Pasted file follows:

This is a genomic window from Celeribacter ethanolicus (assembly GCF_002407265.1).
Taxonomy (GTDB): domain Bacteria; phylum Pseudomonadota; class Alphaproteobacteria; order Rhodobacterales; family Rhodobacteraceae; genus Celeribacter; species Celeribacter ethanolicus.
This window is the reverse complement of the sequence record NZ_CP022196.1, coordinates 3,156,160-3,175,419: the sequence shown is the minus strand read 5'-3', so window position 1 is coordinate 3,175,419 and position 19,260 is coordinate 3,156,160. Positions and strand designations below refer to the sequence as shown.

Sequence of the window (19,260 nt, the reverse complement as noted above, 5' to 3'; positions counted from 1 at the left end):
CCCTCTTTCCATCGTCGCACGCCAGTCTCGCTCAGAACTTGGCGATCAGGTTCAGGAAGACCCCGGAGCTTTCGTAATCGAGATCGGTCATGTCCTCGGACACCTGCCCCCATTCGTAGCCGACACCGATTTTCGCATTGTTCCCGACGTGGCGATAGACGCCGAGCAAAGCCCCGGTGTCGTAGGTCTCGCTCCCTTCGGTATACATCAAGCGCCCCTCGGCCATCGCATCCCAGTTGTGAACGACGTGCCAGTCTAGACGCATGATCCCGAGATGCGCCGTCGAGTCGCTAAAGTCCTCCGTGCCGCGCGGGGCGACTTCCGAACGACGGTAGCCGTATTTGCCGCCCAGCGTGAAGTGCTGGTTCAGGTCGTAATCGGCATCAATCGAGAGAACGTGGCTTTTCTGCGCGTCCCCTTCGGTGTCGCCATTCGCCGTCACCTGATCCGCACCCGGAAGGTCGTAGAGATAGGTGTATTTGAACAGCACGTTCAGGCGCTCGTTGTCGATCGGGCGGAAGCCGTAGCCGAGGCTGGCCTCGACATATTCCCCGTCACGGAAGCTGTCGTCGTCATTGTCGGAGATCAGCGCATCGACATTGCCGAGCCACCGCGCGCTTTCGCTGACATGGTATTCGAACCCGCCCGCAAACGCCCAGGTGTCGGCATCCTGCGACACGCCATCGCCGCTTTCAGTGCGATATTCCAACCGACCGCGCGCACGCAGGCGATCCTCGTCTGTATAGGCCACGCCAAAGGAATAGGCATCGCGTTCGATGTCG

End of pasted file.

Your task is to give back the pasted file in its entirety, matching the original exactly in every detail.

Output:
This is a genomic window from Celeribacter ethanolicus (assembly GCF_002407265.1).
Taxonomy (GTDB): domain Bacteria; phylum Pseudomonadota; class Alphaproteobacteria; order Rhodobacterales; family Rhodobacteraceae; genus Celeribacter; species Celeribacter ethanolicus.
This window is the reverse complement of the sequence record NZ_CP022196.1, coordinates 3,156,160-3,175,419: the sequence shown is the minus strand read 5'-3', so window position 1 is coordinate 3,175,419 and position 19,260 is coordinate 3,156,160. Positions and strand designations below refer to the sequence as shown.

Sequence of the window (19,260 nt, the reverse complement as noted above, 5' to 3'; positions counted from 1 at the left end):
CCCTCTTTCCATCGTCGCACGCCAGTCTCGCTCAGAACTTGGCGATCAGGTTCAGGAAGACCCCGGAGCTTTCGTAATCGAGATCGGTCATGTCCTCGGACACCTGCCCCCATTCGTAGCCGACACCGATTTTCGCATTGTTCCCGACGTGGCGATAGACGCCGAGCAAAGCCCCGGTGTCGTAGGTCTCGCTCCCTTCGGTATACATCAAGCGCCCCTCGGCCATCGCATCCCAGTTGTGAACGACGTGCCAGTCTAGACGCATGATCCCGAGATGCGCCGTCGAGTCGCTAAAGTCCTCCGTGCCGCGCGGGGCGACTTCCGAACGACGGTAGCCGTATTTGCCGCCCAGCGTGAAGTGCTGGTTCAGGTCGTAATCGGCATCAATCGAGAGAACGTGGCTTTTCTGCGCGTCCCCTTCGGTGTCGCCATTCGCCGTCACCTGATCCGCACCCGGAAGGTCGTAGAGATAGGTGTATTTGAACAGCACGTTCAGGCGCTCGTTGTCGATCGGGCGGAAGCCGTAGCCGAGGCTGGCCTCGACATATTCCCCGTCACGGAAGCTGTCGTCGTCATTGTCGGAGATCAGCGCATCGACATTGCCGAGCCACCGCGCGCTTTCGCTGACATGGTATTCGAACCCGCCCGCAAACGCCCAGGTGTCGGCATCCTGCGACACGCCATCGCCGCTTTCAGTGCGATATTCCAACCGACCGCGCGCACGCAGGCGATCCTCGTCTGTATAGGCCACGCCAAAGGAATAGGCATCGCGTTCGATGTCG